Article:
Favorite book of 2020? Artificial Condition (The Murderbot Diaries #2) by Martha Wells

Least favorite? This is really hard to come up with this year. I went through a few periods of near-reading-slump which I fought off by not reading anything that seemed the least bit iffy, by reading the first few pages of a dozen books that I didn't continue with, and by actively going with more sure-things and fewer risks. That said, I do have one and it's not one you'd expect because everyone else loved it but I think the problem for me was the format. I listened to it on audio and I think that just wasn't the right way to go on this book. Nothing against the narrator, but I had no idea that this book consisted of hundreds of super-short chapters and that's something very hard to discern verbally, so it felt very choppy and disjointed when read aloud. In the Dream House by Carmen Maria Machado. I didn't hate it, I just didn't at all love it. I think also my expectations were high.

Any that you simply couldn't finish and why? Not every book works in audio for me, so those are ones I sometimes don't finish. Some of these authors I absolutely love so it's no indictment on the book:
Is This Anything? by Jerry Seinfeld
If Then by Jill Lepore
The Shakespeare Requirement by Julie Schumacher (not audio)
Sweet Taste of Liberty by W. Caleb McDaniel
Too Much by Rachel Vorona Cote
Had I Known by Barbara Ehrenreich
The Splendid and the Vile by Erik Larson

Oldest book read?  The Right Stuff by Tom Wolfe 1979
Newest? Two coming out on August 17, 2021: Big Apple Diaries by Alyssa Bermudez and A Brief History of Motion: From the Wheel, to the Car, to What Comes Next by Tom Standage

Longest and shortest book titles? (not including subtitles)
Longest: Even the Stiffest People Can Do the Splits by Eiko 42 characters
Shortest: Money by Jacob Goldstein 5 characters

Longest and shortest books?
Longest: One of Us: The Story of a Massacre in Norway -- and Its Aftermath by Åsne Seierstad 544 pages
Shortest: History Comics: The Roanoke Colony: America's First Mystery by Chris Schweizer, 128 pages 

How many books from the library? 23. All the audiobooks except one.

How many audiobooks? 24

How many graphic books? 14 plus a few children's too short to count.

Any translated books? Three. One of Us: The Story of a Massacre in Norway -- and Its Aftermath
by Åsne Seierstad (from Norwegian) My Brilliant Life by Kim Ae-ran, translated by Chi-Young Kim (from Korean) and To Hold Up the Sky by Liu Cixin (from Chinese)

Most read author of the year, and how many books by that author? Martha Wells, 6 novels/novellas and one short story.

Any re-reads? Nope.

Favorite character of the year? ART from Artificial Condition by Martha Wells

Which countries did you go to through the page in your year of reading? England, Norway, Australia (Tasmania), China, Canada, Syria, Turkey, Russia, Greece, France (Brittany), Korea, Antarctica, Ireland, Scotland, and Iceland.

Which book wouldn’t you have read without someone’s specific recommendation? The Mountains Wild by Sarah Stewart Taylor, first recommended by Pete at McIntyre's Fine Books in Pittsboro, NC but then later recommended by a colleague, Sage. Notes on a Silencing by Lacy Crawford, recommended by a former colleague, Patty. Disability Visibility: First-Person Stories from the Twenty-First Century: Unabridged Selections by Alice Wong was raved about by a friend, Elaine Ruth. The Flatshare by Beth O'Leary was pushed on me by Hannah at Doylestown Bookshop in PA. American Hippo by Sarah Gailey was recommended by Tony at Quail Ridge Books in Raleigh, NC. All Systems Red by Martha Wells and the whole Murderbot Diaries series was recommended by a dozen people but none louder or more often than my friend Jessica. Why Fish Don't Exist: A Story of Loss, Love, and the Hidden Order of Life by Lulu Miller had an amazing review in Quail Ridge Books' newsletter. Relish: My Life in the Kitchen by Lucy Knisley was recommended by Cecilia at East City Books in DC. One of Us: The Story of a Massacre in Norway -- and Its Aftermath by Åsne Seierstad was recommended by Mark at Politics & Prose in DC. It's funny how only 3 of these are not Macmillan books (Notes, Disability, and Fish). It's not shocking to have work books recommended by work colleagues, but it's interesting to have them recommended by my buyers (I'm supposed to be pitching Macmillan books to them, not the other way around) or even friends (they generally aren't aware it's a Macmillan book--that's just kind of luck.)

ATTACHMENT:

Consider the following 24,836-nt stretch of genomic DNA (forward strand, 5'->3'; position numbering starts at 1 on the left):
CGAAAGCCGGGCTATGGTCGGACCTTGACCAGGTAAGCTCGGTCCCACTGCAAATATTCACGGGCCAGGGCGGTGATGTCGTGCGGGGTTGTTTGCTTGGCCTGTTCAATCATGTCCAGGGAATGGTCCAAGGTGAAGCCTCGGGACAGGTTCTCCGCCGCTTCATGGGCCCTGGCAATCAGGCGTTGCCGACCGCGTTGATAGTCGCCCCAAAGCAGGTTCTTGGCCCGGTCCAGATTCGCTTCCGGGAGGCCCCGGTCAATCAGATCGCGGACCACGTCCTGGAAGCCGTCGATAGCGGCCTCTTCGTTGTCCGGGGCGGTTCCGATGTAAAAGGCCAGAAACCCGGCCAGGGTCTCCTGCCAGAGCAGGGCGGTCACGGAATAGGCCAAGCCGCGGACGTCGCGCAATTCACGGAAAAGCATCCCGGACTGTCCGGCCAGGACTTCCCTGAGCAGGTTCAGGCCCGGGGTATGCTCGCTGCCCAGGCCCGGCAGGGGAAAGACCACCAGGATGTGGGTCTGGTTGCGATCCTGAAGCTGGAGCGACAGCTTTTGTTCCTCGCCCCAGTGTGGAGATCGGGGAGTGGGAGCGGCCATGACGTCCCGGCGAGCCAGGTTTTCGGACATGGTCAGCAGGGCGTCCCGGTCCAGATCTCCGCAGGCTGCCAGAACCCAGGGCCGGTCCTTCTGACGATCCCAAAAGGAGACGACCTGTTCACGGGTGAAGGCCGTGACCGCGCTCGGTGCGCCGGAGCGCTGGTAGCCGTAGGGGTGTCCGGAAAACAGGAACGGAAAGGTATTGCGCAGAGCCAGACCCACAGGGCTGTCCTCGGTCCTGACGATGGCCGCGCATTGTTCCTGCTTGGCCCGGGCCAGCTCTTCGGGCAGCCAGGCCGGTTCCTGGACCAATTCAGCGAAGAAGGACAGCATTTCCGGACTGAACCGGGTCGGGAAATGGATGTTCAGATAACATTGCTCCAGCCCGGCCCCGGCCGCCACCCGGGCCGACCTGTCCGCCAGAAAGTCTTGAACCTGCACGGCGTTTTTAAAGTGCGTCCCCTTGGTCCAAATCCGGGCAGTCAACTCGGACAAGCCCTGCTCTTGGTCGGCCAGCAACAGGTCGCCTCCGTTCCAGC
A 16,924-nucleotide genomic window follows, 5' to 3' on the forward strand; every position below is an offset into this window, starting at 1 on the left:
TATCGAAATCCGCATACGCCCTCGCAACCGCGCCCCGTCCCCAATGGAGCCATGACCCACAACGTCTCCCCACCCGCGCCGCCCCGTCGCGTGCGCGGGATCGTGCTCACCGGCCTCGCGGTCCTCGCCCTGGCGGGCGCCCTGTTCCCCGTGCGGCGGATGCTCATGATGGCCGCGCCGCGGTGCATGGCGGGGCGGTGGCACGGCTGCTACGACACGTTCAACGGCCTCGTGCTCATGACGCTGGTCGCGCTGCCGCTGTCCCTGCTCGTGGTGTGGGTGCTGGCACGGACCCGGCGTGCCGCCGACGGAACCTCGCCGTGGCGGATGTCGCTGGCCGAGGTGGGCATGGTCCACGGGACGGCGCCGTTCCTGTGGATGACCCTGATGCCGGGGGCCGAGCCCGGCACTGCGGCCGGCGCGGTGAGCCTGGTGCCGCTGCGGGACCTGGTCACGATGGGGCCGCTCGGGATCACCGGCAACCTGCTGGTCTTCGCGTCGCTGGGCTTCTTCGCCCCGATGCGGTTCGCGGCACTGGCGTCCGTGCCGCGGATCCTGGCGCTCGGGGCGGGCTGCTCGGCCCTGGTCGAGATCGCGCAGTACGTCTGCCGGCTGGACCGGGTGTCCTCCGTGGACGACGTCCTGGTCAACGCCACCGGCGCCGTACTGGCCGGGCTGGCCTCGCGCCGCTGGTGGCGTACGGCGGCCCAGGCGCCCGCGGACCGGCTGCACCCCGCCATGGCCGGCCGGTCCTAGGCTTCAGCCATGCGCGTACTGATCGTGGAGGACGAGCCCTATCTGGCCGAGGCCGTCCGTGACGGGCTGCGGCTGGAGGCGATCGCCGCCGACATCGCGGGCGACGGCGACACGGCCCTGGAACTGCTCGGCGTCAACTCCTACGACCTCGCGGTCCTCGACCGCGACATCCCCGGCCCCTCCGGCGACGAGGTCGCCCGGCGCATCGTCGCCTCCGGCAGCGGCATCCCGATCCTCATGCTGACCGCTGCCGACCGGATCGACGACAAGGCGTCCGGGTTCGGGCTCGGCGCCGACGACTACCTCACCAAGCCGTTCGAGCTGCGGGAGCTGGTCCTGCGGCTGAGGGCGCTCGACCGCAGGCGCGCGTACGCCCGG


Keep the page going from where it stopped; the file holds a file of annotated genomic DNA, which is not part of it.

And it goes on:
Which author was new to you in 2020 that you now want to read the entire works of? Martha Wells, and I did it! At least all of her Murderbot books.

Which books are you annoyed you didn’t read? None. I have literally hundreds of books I'd like to read one day but I don't feel any anxiety about having to read any of them NOW. I'll get to them or I won't. 

How many books did you read for work? This was a hard number to hit on this year because I read a huge number of Macmillan backlist titles, which I don't normally do. So I read 66 frontlist (pre-pub or reissue books I am currently selling) and 24 backlist (books already out). The grand total is 90 but it's a little misleading as a few of the backlist books are actually going to be helpful for my sales (The Right Stuff) and others are too obscure.

How many different publishers (not imprints) did you read? 8. As usual since I've been a field rep for Macmillan, this number is smallish.